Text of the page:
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Published:November 3rd, 2006 04:03 EST
$2.5 Million Grant to University of Michigan to Develop Forecasting for Dead Zones

$2.5 Million Grant to University of Michigan to Develop Forecasting for Dead Zones

By SOP newswire

U.S. Commerce Deputy Secretary David A. Sampson announced NOAA has awarded $506,190 as the first installment in a five-year $2.5 million grant to the University of Michigan. The grant will be used to forecast the formation of hypoxia, or low-oxygen conditions known as dead zones in Lake Erie, and its influence on lake ecology and fish production potential.

"This investment reinforces President Bush's commitment to the Great Lakes," said Sampson. "By investing in cooperative projects like this, we can maximize our understanding of this vital ecosystem and improve our conservation of it."

Scientists at the University of Michigan and the Cooperative Institute for Limnology and Ecosystems Research are working to develop a set of state-of-the-art models to understand a complex array of potential causes including nutrient pollution, invasive species and climate change, and provide management alternatives to alleviate this serious threat to living resources in Lake Erie. This approach aims to improve the reliability of forecasts by integrating output from different models, each with different strengths and weaknesses.

Input and feedback from the management community is critical to the success of this project and key representatives of relevant agencies have been included in the development of this project. Ultimately, a set of management and policy options will be produced along with uncertainty assessments and technical guidance for implementation of a given course of action.

The Great Lakes are a major resource to North America, containing 18 percent of the world's surface freshwater and 90 percent of the United States' surface freshwater. They serve as the focus for a multi-billion dollar tourist and recreation industry, supply 40 million people with drinking water, provide habitat for wildlife and fish, and support transportation and diverse agricultural production.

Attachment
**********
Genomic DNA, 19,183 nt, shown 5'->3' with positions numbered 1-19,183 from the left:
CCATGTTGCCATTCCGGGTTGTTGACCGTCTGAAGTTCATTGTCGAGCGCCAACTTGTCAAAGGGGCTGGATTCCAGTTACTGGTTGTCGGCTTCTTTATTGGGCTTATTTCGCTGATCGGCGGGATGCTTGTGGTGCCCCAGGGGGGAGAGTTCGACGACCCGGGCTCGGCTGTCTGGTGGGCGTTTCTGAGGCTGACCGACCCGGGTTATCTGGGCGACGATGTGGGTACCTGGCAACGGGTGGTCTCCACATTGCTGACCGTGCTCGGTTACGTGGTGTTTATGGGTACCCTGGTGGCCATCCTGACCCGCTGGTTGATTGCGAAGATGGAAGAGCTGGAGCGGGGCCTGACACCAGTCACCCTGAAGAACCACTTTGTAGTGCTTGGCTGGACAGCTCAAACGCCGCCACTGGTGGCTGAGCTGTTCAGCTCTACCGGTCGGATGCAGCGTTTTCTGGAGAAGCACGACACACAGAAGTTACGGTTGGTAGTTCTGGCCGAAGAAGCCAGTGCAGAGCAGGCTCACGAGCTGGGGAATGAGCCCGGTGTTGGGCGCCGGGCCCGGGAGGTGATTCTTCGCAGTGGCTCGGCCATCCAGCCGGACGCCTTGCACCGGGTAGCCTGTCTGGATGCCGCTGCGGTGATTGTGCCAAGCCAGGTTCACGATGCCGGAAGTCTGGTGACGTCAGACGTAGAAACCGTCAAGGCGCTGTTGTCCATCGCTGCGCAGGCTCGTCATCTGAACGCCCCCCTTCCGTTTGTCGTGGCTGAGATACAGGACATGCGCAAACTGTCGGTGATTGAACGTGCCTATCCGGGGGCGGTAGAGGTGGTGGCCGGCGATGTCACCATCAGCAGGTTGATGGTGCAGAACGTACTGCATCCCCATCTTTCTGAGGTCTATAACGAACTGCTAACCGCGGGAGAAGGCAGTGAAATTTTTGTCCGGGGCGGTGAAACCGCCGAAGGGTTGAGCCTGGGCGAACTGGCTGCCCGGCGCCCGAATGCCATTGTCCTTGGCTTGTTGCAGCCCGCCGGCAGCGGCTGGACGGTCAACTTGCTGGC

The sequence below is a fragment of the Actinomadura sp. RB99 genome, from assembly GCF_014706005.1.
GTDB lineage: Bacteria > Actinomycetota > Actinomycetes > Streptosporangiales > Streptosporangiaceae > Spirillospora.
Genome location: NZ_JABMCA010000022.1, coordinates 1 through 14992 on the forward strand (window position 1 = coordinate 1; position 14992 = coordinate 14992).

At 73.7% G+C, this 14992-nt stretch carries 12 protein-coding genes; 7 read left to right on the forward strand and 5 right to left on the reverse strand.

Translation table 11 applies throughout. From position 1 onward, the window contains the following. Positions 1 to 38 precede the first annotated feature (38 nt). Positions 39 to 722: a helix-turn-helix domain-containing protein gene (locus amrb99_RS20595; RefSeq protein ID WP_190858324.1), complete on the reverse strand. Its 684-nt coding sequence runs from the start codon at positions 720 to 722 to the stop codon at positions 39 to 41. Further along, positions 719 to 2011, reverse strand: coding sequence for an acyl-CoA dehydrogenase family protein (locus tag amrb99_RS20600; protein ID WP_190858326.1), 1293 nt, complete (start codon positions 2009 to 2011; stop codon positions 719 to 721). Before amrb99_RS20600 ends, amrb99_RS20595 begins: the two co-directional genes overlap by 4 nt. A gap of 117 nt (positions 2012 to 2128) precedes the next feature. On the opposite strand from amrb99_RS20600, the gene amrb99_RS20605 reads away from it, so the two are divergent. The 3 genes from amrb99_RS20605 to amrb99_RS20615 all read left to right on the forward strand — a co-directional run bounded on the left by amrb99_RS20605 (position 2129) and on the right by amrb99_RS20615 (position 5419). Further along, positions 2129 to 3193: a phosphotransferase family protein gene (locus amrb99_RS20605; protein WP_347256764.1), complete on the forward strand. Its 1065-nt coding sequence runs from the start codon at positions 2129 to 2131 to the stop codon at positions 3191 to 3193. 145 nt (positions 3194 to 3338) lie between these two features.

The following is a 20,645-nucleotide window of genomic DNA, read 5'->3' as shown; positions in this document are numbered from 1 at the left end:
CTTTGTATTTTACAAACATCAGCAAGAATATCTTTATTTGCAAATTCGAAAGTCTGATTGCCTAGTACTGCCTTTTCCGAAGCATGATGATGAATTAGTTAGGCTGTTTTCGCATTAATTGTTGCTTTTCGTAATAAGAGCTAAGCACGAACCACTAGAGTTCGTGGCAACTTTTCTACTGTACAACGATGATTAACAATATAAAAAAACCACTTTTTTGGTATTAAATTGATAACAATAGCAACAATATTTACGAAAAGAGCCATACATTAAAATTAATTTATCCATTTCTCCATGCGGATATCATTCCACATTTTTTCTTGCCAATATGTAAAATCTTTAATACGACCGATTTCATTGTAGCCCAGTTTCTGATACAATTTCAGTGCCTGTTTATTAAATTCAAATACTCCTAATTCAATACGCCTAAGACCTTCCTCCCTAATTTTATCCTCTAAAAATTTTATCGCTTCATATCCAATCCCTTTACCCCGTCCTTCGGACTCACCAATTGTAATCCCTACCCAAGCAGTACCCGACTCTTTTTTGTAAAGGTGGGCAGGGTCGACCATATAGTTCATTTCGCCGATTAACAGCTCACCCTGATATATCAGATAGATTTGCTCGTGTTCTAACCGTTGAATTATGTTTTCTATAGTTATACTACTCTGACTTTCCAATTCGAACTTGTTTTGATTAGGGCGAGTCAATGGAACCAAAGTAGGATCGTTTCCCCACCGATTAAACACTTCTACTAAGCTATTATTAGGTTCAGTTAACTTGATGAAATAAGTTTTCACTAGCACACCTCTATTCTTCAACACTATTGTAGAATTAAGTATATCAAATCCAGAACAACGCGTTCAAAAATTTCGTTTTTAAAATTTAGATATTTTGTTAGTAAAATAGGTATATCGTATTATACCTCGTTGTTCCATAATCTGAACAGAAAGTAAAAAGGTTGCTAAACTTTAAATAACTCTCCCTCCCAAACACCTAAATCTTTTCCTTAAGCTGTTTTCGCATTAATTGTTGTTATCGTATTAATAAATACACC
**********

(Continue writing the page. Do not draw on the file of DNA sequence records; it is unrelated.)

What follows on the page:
"This award is an example of how NOAA is expanding the development of ecological forecasting," said retired Navy Vice Adm. Conrad C. Lautenbacher, Ph.D., undersecretary of commerce for oceans and atmosphere and NOAA administrator. "NOAA has long been a leader in the forecasting of weather, climate and fish stocks. Ecological forecasting is a tool that synthesizes complex scientific information in a way that can support successful ecosystem approaches to the management of the nation's coasts, oceans and Great Lakes."

Lake Erie, the smallest by volume and shallowest of the Great Lakes, has historically experienced hypoxic, or low-oxygen conditions, often referred to as a dead zone because of its devastating impact on aquatic life. After a period of decline in hypoxic events during the 1980s and early 1990s, hypoxia has once again become a critical issue in the lower Great Lakes, especially western Lake Erie.

The NOAA Center for Sponsored Coastal Ocean Research, CSCOR, is committed to developing predictive capabilities for coastal ecosystems, and to supporting the transition of science results to management tools. This project will advance ecological forecasting capabilities in support of regional ecosystem-based management and NOAA's ecosystem and climate goals, and is an example of the types of ecological forecasts that can be developed by top academic and NOAA scientists working in concert with coastal managers.

In fiscal year '06, CSCOR provided approximately $10 million in competitive grants to institutions of higher education, state, local and tribal governments, and other non-profit research institutions to assist NOAA in fulfilling its mission to study coastal oceans. NOAA-sponsored competitive research programs such as Eco-Forecasting Program demonstrate NOAA's commitment to its historic responsibilities of science and service to the nation for the past 35 years.

In 2007 NOAA, an agency of the U.S. Commerce Department, celebrates 200 years of science and service to the nation. Starting with the establishment of the U.S. Coast and Geodetic Survey in 1807 by Thomas Jefferson much of America's scientific heritage is rooted in NOAA. The agency is dedicated to enhancing economic security and national safety through the prediction and research of weather and climate-related events and information service delivery for transportation, and by providing environmental stewardship of the nation's coastal and marine resources. Through the emerging Global Earth Observation System of Systems (GEOSS), NOAA is working with its federal partners, more than 60 countries and the European Commission to develop a global monitoring network that is as integrated as the planet it observes, predicts and protects.